Ratio translationis – leaked

And now someone has leaked the Ratio translationis – the guidebook called for in Liturgiam authenticam for each vernacular language into which the Latin liturgical books are to be translated.

I’m not sure why all these leaks are happening now – maybe the leaks of U.S. diplomatic cables are inspiring someone. In the Catholic Church there is so much anger over the translation process, it’s not surprising that someone wants to blow it open. Maybe the CDW can commiserate with the U.S. State Department.

And meanwhile, maybe someone can prepare for Pray Tell a study of how the Ratio translationis was or was not followed in the final edition of the missal? With charts, tables, that sort of thing. Any takers?

Share:

37 comments

  1. It seems that many people are uploading documents. The UK missal was uploaded twice: there’s a message on wikispooks saying that the second upload had been canceled once the site managers realized that it was identical to a previously uploaded file. It looks as though those files come from at least half a dozen different people. One of them picked the user name “jamespmoroney”!

  2. The problem is that we are operating on speculations and assumptions. Do we really have a definitive answer as to whether or not there is a FINAL version of the revised Roman Missal?

    Until such time that someone who can authoritatively speak for the Holy See and give us a definitive answer, we really have nothing to go on, only speculations and theories. In the end, that really helps no one.

  3. Michelle, we do have a leaked draft set up as a final Missal and it differs dramatically and substantively from what was submitted by the Conferences. It is also riddled with grave defects throughout. It would be gravely irresponsible not to speak out during the time when it is possible to make a difference on behalf of a Missal with integrity. No one would bother saying anything if doing so were just idle chat or merely complaining about the inevitable.

  4. It warms my heart to see the unifying effect of the Received Text: Catholics from all across the liturgical/theological map are unified in denouncing its ugliness. It’s a little like that alternate-history books series in which the warring parties in WWII cease hostilities so that they can fight off invading space aliens. Perhaps this was the plan all along. It makes as much sense as anything else.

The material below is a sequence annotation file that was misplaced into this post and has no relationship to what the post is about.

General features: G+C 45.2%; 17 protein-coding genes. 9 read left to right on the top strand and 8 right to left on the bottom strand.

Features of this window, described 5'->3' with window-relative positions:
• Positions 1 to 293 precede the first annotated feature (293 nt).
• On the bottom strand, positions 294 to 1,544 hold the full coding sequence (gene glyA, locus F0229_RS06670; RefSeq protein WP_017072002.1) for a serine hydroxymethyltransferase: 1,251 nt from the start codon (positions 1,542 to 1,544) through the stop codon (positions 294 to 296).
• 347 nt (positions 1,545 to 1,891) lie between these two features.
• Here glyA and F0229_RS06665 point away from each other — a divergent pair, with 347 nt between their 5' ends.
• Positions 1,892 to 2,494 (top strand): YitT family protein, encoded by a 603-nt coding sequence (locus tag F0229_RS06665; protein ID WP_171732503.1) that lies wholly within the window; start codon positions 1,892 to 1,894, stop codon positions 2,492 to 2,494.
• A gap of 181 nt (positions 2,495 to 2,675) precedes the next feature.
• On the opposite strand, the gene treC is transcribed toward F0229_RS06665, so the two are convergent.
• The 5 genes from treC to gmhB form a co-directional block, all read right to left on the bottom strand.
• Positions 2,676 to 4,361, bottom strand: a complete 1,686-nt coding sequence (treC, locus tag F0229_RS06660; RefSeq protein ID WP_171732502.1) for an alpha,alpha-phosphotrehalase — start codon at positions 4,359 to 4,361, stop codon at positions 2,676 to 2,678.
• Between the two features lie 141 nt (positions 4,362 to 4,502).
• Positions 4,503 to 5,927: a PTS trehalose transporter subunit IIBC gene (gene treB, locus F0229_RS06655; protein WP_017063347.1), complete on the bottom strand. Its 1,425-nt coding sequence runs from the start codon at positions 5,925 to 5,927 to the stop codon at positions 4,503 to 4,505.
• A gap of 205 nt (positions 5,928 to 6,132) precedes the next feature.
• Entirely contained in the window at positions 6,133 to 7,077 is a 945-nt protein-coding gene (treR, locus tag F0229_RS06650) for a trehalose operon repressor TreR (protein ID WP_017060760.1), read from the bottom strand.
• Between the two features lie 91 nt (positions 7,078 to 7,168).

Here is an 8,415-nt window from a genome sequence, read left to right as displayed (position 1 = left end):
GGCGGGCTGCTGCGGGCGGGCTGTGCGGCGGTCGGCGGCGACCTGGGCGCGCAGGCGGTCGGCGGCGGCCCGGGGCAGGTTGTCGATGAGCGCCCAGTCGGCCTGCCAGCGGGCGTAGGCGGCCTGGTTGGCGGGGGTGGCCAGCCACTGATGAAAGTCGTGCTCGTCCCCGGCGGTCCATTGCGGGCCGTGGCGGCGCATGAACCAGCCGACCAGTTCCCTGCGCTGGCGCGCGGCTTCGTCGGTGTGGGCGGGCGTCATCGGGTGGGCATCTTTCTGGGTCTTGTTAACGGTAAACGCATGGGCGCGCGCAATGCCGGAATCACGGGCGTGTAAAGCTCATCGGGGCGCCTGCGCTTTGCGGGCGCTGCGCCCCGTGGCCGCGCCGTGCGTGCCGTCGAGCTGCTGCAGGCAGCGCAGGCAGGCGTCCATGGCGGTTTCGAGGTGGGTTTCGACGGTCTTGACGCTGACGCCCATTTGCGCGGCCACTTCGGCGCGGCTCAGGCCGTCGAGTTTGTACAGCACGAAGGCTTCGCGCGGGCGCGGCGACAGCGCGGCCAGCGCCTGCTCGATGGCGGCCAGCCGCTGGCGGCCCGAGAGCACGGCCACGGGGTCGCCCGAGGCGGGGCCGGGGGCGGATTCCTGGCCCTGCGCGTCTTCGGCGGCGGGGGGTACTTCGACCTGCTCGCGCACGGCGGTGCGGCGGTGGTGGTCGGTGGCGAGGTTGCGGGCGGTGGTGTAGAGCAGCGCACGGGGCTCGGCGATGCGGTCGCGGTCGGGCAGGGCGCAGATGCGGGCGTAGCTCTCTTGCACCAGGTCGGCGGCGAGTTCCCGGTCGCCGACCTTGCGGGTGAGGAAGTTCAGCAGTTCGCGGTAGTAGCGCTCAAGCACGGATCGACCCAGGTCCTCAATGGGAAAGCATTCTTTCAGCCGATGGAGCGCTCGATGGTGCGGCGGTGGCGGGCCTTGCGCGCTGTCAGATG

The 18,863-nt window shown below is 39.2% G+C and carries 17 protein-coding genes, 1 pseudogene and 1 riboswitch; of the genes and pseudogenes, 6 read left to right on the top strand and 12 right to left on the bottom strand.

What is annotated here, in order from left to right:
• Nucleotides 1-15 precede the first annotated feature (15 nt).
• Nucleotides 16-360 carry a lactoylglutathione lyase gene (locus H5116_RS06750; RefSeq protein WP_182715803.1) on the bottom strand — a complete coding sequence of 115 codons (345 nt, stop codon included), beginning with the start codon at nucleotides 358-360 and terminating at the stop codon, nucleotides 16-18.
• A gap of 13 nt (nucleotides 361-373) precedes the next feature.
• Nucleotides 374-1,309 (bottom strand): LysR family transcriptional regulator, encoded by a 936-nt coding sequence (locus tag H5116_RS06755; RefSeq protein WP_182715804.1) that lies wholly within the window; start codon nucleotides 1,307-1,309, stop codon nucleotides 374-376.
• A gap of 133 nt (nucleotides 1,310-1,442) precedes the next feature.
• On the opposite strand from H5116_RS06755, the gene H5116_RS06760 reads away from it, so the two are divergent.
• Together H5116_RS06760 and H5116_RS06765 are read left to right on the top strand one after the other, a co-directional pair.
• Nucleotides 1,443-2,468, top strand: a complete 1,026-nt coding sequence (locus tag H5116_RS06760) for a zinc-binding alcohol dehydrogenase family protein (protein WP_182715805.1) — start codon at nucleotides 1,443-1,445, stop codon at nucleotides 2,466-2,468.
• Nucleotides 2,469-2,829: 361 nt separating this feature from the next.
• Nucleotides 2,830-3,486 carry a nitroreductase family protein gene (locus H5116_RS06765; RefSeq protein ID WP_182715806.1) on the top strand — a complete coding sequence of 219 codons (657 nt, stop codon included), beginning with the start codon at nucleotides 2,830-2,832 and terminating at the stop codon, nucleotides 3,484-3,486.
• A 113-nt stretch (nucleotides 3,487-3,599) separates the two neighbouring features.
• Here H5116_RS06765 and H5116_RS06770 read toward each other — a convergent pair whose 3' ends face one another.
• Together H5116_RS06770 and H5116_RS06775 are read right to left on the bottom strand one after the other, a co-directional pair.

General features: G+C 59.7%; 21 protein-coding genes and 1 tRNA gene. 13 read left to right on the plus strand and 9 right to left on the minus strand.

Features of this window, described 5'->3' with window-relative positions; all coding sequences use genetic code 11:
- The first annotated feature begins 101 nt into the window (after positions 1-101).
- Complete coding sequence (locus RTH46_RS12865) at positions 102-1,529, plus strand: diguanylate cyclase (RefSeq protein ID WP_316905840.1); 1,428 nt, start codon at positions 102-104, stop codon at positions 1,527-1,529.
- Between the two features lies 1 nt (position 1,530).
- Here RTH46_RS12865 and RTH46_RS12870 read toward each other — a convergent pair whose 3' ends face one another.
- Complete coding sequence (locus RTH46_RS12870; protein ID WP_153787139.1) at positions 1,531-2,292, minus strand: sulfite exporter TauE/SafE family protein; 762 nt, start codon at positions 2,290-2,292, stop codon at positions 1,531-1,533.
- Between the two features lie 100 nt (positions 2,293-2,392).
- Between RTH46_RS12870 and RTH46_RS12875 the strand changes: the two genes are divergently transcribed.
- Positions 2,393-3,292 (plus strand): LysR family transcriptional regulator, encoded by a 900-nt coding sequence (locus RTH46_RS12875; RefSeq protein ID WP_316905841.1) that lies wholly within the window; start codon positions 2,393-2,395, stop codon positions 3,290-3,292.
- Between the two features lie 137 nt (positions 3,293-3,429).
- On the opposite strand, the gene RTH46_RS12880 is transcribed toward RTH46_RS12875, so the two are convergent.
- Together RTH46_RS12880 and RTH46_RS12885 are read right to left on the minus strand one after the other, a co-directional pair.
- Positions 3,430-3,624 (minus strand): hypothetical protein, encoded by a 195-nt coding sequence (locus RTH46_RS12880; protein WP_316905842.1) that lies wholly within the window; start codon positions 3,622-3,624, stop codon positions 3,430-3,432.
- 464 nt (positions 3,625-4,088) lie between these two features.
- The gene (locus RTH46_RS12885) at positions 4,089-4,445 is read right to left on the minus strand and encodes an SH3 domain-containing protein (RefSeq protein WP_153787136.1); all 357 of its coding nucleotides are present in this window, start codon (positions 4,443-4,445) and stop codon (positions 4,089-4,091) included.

5. My concern, though, is that in this day and age, manipulations of texts can (and, lamentably, do) happen. A very skilled person can take an adobe file and doctor it up. If one can falsify documents, like insurance cards and college transcripts, the revised Roman Missal would not be that difficult to doctor.

    Has anyone taken the time to contact the CDWDS to find out anything definitive? Speculation is one thing, but, unless we hear from someone in authority, even what is posted on WikiSpooks is suspect and hearsay.

    1. Why would someone possibly want to do that?
      The combination of resolve, knowledge, time, and lack of ethics required for that makes it all but impossible. It’s not a matter of changing a single credit card number, but of sprinkling changes in translation over hundreds and hundreds of pages, in a messy yet believable manner. Can you come up with a scenario where that might happen?

  6. Claire, just because you think something is not necessarily possible, that does not exclude its plausibility.

    No one has yet to answer my question about checking with authoritive sources to verify what has been posted. Just because something shows up on WikiSpooks, that does not necessariy mean that it’s legitimate.

    1. From what I’ve been able to ascertain in academe, these are the “real thing” and have been uploaded at no small risk to the parties involved — careers, livelihoods, reputations, offices within the hierarchy, and pensions are all at risk — hence the anonymity. But no manipulation: the CDW has done more than enough of that for everyone.

    2. As I said earlier:
      All the critiques in the leaked internal report match perfectly with all the problematic texts in the leaked “Moroney Missal.” Bishop Serratelli issued a statement in which he did NOT state that the internal report was a fraud, but rather that it was outdated because it was based on an earlier version of the final text. If the internal statement were a fake, wouldn’t he have said so categorically? Bishop Serratelli’s words are a clear authentication of the internal report, and therefore of the leaked missal.
      awr

  7. From the current issue of The Wanderer:

    “I suppose that if some CDW official saw that the CDW under Cardinal Prefects Arinze and now Canizares were moving with determination on the course mapped out by Papa Ratzinger, he/they might want to put a halt to the Congregation’s momentum by undermining its reputation in the world. How to do that? Engineer a substandard revision of what took many thousands of man-hours and scores of scholars and hundreds of bishops to come to grips with. Squander the Congregation’s moral capital. I hate to say it, but — in the manner of Sherlock Holmes — when the possible scenarios have been ruled out, then perhaps the impossible was the right answer all along.”